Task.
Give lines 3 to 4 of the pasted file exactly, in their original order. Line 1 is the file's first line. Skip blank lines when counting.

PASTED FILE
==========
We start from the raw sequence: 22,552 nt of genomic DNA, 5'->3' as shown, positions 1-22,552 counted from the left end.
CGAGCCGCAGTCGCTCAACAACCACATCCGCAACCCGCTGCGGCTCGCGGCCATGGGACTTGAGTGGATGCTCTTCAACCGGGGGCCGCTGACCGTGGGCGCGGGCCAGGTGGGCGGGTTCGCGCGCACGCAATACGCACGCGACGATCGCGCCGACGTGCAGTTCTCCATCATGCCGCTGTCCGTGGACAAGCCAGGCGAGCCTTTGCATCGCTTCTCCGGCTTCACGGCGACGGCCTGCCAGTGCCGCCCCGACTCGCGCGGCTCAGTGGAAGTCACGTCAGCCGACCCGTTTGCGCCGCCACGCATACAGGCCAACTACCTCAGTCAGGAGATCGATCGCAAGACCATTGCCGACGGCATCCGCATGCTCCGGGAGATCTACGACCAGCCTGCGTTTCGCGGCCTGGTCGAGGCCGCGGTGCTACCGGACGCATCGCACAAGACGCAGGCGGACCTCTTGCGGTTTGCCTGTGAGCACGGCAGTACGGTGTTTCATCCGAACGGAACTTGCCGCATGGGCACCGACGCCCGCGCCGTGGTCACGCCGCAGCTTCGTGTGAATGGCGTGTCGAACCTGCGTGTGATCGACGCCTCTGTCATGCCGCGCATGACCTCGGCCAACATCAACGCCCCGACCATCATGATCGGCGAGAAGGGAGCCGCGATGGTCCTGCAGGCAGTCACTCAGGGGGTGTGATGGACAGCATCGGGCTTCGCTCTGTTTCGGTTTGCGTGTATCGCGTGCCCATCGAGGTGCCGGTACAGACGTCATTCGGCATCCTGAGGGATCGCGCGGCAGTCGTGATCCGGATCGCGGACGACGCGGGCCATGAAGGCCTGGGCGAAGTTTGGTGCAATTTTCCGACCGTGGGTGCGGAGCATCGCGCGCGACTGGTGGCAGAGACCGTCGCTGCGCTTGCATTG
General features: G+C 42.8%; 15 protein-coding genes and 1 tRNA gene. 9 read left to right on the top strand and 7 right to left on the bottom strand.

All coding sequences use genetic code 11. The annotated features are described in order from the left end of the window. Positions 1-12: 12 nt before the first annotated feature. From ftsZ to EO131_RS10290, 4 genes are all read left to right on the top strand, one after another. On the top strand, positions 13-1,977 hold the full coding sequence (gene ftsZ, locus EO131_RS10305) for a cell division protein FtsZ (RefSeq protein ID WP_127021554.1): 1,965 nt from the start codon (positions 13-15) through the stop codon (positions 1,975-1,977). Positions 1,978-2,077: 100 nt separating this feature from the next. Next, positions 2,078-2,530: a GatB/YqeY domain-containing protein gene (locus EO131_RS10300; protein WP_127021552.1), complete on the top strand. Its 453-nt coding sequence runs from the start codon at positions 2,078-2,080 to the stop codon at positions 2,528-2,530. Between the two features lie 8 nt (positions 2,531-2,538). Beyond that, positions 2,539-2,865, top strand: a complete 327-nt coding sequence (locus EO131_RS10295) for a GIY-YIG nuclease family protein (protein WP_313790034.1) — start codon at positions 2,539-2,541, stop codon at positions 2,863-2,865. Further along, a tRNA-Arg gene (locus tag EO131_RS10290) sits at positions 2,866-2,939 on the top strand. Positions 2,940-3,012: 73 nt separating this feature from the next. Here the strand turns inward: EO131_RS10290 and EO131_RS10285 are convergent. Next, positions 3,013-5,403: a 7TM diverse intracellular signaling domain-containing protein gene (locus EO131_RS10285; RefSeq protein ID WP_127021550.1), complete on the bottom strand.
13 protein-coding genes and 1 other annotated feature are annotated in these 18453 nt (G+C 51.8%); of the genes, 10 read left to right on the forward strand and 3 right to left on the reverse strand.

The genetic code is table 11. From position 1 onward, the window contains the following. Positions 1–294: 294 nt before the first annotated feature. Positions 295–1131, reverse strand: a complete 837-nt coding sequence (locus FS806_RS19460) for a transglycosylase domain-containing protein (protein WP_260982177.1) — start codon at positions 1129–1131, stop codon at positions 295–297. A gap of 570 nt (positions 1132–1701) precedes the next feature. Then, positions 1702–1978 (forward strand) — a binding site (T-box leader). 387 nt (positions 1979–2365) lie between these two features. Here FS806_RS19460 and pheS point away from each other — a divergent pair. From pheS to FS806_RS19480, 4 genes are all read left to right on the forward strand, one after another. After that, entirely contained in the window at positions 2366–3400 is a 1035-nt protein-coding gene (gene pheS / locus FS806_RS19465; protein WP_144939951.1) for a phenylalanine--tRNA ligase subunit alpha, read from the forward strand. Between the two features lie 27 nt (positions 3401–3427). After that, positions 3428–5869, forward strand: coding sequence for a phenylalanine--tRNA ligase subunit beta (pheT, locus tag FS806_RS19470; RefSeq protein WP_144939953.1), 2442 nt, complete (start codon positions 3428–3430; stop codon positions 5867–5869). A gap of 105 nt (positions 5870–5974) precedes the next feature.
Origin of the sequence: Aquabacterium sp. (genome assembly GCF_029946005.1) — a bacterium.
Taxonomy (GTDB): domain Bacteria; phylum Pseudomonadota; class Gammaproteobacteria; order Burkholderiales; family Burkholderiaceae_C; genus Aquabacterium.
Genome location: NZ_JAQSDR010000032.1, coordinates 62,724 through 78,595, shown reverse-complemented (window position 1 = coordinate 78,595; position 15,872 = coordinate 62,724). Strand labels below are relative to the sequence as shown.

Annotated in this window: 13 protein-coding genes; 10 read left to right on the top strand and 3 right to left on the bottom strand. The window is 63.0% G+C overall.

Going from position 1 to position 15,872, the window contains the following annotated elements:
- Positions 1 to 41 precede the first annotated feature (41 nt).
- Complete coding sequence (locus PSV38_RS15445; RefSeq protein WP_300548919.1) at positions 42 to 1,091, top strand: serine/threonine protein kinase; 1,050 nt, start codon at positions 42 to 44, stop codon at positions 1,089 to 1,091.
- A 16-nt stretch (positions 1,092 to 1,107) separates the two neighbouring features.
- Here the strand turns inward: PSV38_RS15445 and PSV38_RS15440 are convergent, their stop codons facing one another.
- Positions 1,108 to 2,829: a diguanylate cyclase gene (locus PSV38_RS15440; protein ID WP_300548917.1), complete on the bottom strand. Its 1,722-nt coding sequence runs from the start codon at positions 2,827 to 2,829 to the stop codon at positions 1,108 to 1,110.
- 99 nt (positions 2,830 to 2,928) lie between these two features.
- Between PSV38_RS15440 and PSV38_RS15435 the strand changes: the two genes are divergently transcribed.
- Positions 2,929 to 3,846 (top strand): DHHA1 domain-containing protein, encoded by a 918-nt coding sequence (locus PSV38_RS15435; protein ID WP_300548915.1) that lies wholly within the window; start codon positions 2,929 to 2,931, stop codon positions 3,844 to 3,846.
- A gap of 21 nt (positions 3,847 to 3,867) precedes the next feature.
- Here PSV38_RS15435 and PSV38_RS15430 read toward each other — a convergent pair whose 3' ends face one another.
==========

General features: G+C 42.8%; 15 protein-coding genes and 1 tRNA gene. 9 read left to right on the top strand and 7 right to left on the bottom strand.

All coding sequences use genetic code 11. The annotated features are described in order from the left end of the window. Positions 1-12: 12 nt before the first annotated feature. From ftsZ to EO131_RS10290, 4 genes are all read left to right on the top strand, one after another. On the top strand, positions 13-1,977 hold the full coding sequence (gene ftsZ, locus EO131_RS10305) for a cell division protein FtsZ (RefSeq protein ID WP_127021554.1): 1,965 nt from the start codon (positions 13-15) through the stop codon (positions 1,975-1,977). Positions 1,978-2,077: 100 nt separating this feature from the next. Next, positions 2,078-2,530: a GatB/YqeY domain-containing protein gene (locus EO131_RS10300; protein WP_127021552.1), complete on the top strand. Its 453-nt coding sequence runs from the start codon at positions 2,078-2,080 to the stop codon at positions 2,528-2,530. Between the two features lie 8 nt (positions 2,531-2,538). Beyond that, positions 2,539-2,865, top strand: a complete 327-nt coding sequence (locus EO131_RS10295) for a GIY-YIG nuclease family protein (protein WP_313790034.1) — start codon at positions 2,539-2,541, stop codon at positions 2,863-2,865. Further along, a tRNA-Arg gene (locus tag EO131_RS10290) sits at positions 2,866-2,939 on the top strand. Positions 2,940-3,012: 73 nt separating this feature from the next. Here the strand turns inward: EO131_RS10290 and EO131_RS10285 are convergent. Next, positions 3,013-5,403: a 7TM diverse intracellular signaling domain-containing protein gene (locus EO131_RS10285; RefSeq protein ID WP_127021550.1), complete on the bottom strand.